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I've already read this: Conditional expectation function

For this question, we assume familiar notation in linear regression, with $Y$ being the response and stochastic regressors $X$. I've seen both $E(Y|X)$ and $E(Y|X=x)$ referred to as the "conditional expectation function".

I understand that $E(Y|X)$ is a random variable while $E(Y|X=x)$ is a realization of $E(Y|X=x)$. That being said, in the regression setup, we view realizations of Y and X, which we denote $(y, x)$.

Therefore, we condition on the fact that $X=x$. Then, we use our data to estimate $E(Y|X=x)$.

My question is when $E(Y|X)$ comes into play at all? Where do we even consider it? Or is it irrelevant, since we've already observed a realization of it?

A great answer would also explain why we call both $E(Y|X)$ and $E(Y|X=x)$ the conditional regression functions, as they seem to be certainly related, yet different objects; one is random while the other is deterministic.

Notice that throughout my answer, we've assumed $X$ is stochastic. Therefore, the question is not a question about stochastic vs fixed regressors.

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    $\begingroup$ Is this question about notation (the two are meaning the same) or about understanding the concept? $\endgroup$ Dec 15, 2020 at 8:09
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    $\begingroup$ I remember recently seeing a question about this different notation. The answer contained something like P(Y|X) being more used for events or categorical variables like P(sick | runny nose) and the notation P(Y|X=x) is used to stress that X is a numerical variable like P(sick | body temperature) $\endgroup$ Dec 15, 2020 at 8:09
  • $\begingroup$ I was asking both. If you could share the question you saw in addition to answering the question that would be great too! $\endgroup$
    – user303375
    Dec 15, 2020 at 8:14
  • $\begingroup$ In response to the second comment, the distinction is certainly not between categorical and numerical, at least where I've seen it used. Particularly in this link: timlrx.com/2018/02/26/… $\endgroup$
    – user303375
    Dec 15, 2020 at 8:18
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    $\begingroup$ That link is very nice +1 for Dilip. I do not disagree so much with the explanation there. Indeed $E(Y|X)$ can be a random variable $E(Y|X=x)$ is not. However, I do believe that you can see it more broad. The notation $X=x$ versus $X$ is not just about discriminating between random variables and specific outcomes. $\endgroup$ Dec 15, 2020 at 17:34

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In linear regression, we assume the random variable $E(Y|X)$ has the parametric form $X\beta$. When we "fit" the model, we are estimating the parameter $\beta$, which according to our assumption gives us a general formula for $E(Y|X)$. If we made no assumptions whatsoever about the form of $E(Y|X)$, then it would be true that we would only be able to estimate $E(Y|X=x)$ for our observed realizations $(x,y)$. But that wouldn't be a linear regression model.

The fact that one might refer to both $E(Y|X)$ and $E(Y|X=x)$ by the name "conditional regression function" is just a case of overloading terminology. The first can be thought of as a function of the random variable X, the second can be thought of as a function of the fixed sample $x$. This conflation happens a lot with random variables--one might refer to "the sum of a two rolled dice", which can be interpreted both as a function of random variables (the dice themselves being random), or a function of the fixed outcome of two rolled dice, which is deterministic.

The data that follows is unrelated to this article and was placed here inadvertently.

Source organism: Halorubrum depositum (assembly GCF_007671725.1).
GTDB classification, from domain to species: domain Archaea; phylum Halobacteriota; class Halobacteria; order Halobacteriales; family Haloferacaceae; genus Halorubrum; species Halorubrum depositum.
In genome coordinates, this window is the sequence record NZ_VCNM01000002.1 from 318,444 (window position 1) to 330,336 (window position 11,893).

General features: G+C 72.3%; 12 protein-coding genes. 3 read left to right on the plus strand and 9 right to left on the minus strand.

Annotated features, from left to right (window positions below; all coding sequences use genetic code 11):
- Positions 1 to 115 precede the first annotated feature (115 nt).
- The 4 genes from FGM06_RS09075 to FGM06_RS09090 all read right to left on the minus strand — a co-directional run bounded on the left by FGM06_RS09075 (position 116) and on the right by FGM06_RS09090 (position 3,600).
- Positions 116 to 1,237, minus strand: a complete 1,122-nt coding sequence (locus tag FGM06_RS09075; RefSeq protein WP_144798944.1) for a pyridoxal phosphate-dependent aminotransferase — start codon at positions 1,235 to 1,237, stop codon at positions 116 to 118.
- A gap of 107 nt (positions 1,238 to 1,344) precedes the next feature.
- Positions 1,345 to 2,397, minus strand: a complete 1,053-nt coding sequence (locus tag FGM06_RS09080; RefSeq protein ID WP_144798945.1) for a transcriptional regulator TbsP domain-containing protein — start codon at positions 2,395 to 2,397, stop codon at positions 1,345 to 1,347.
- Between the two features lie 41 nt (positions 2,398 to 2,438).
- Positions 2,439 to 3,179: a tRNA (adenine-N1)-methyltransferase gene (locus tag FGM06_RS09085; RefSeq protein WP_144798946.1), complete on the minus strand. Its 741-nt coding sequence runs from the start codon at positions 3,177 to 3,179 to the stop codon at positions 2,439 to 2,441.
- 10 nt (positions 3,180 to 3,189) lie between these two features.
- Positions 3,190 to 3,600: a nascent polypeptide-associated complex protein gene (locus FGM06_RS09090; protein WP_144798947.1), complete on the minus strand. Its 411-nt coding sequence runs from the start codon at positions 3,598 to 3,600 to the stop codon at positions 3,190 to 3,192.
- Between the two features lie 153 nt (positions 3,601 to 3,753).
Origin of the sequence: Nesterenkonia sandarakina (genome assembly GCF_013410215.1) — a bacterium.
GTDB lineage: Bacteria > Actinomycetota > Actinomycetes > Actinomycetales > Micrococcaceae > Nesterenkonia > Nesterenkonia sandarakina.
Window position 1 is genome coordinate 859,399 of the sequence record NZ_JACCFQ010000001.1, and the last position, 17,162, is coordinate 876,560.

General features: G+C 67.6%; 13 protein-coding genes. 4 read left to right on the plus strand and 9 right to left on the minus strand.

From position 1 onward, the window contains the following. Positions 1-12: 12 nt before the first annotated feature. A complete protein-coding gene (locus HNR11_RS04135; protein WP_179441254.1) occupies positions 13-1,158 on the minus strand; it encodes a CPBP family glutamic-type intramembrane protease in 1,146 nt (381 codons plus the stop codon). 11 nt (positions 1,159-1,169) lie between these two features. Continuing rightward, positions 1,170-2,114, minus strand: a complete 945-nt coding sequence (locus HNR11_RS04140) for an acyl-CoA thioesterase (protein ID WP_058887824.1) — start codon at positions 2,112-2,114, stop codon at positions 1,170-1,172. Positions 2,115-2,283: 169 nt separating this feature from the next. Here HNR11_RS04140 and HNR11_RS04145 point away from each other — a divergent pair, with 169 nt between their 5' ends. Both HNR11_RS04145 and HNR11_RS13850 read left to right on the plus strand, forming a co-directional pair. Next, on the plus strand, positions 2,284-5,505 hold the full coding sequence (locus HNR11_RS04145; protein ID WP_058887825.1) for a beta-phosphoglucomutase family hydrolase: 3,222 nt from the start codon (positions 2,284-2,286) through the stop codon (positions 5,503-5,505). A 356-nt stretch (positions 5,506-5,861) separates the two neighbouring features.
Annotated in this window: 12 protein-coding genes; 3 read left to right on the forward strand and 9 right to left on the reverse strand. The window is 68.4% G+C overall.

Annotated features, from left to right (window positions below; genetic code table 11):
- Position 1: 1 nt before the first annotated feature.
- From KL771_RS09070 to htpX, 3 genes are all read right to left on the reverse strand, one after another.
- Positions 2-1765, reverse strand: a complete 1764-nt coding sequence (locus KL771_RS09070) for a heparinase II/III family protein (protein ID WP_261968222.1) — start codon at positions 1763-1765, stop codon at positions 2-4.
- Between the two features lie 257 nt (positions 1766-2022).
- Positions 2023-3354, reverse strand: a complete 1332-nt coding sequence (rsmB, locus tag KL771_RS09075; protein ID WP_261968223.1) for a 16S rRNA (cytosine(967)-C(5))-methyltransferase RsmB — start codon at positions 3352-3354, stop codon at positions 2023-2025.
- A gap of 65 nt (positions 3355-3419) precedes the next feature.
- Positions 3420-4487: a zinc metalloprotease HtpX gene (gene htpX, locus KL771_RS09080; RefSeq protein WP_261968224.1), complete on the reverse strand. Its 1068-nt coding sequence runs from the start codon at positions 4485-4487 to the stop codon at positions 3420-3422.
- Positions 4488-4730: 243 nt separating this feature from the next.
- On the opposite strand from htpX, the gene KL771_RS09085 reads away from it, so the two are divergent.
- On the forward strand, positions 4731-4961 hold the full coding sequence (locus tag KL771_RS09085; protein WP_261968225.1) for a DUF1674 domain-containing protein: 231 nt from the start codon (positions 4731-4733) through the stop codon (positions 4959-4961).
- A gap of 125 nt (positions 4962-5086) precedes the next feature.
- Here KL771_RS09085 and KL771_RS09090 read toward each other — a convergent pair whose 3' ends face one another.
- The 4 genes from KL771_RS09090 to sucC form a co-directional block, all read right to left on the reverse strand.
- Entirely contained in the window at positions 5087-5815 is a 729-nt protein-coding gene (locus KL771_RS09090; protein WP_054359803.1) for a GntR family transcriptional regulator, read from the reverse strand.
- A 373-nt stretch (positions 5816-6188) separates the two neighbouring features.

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  • $\begingroup$ Here's my understanding: $E(Y|X)$ appears in the context when $X$ has yet to be observed; i.e. Y = X\beta + \epsilon. In a sense, this is the "unconditional" relationship between $Y$, $X$, and $\epsilon$, as we have not observed $X$ quite yet, so $X$ in addition to $\epsilon$ are still random. $E(Y|X=x)$ appears when $X$ has already been observed as $x$. Therefore, this gives the "conditional on X=x" relationship $Y = x\beta + \epsilon$, where only $\epsilon$ is random. Is this what you were getting at? $\endgroup$
    – user303375
    Dec 15, 2020 at 18:33
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    $\begingroup$ No, I would not refer to $E(Y|X)$ as "unconditional". They both reflect a statistic of $Y$ conditioned on $X$. They differ only in whether we are speaking of this relationship generally, or at one specific value. The unconditional expectation $E(Y)$ is likely completely different from $E(Y|X)$. EDIT: To clarify, $Y$ is a random variable with a distribution. It also has a conditional distribution $Y|X$, which is different unless $Y$ and $X$ are independent. We are interested in calculating a statistic of this conditional distribution. $\endgroup$ Dec 15, 2020 at 18:42
  • $\begingroup$ Ah makes more sense then. Let me rephrase. If we have not yet observed $X$ yet, then, $Y = X\beta + \epsilon = E(Y|X) + \epsilon$ where $X$ and $\epsilon$ are random. Once we observe the data, $Y = x\beta + \epsilon = E(Y|X=x) + \epsilon$, where only $\epsilon$ is random. We mainly operate in the second case because we're in the specific situation where $X=x$. It is only because we are assuming that $E(Y|X)$ and $E(Y|X=x)$ are linear in $\beta$ that we are able to construct estimates for $\beta$, and therefore estimate both functions. I think this is correct? $\endgroup$
    – user303375
    Dec 15, 2020 at 18:57

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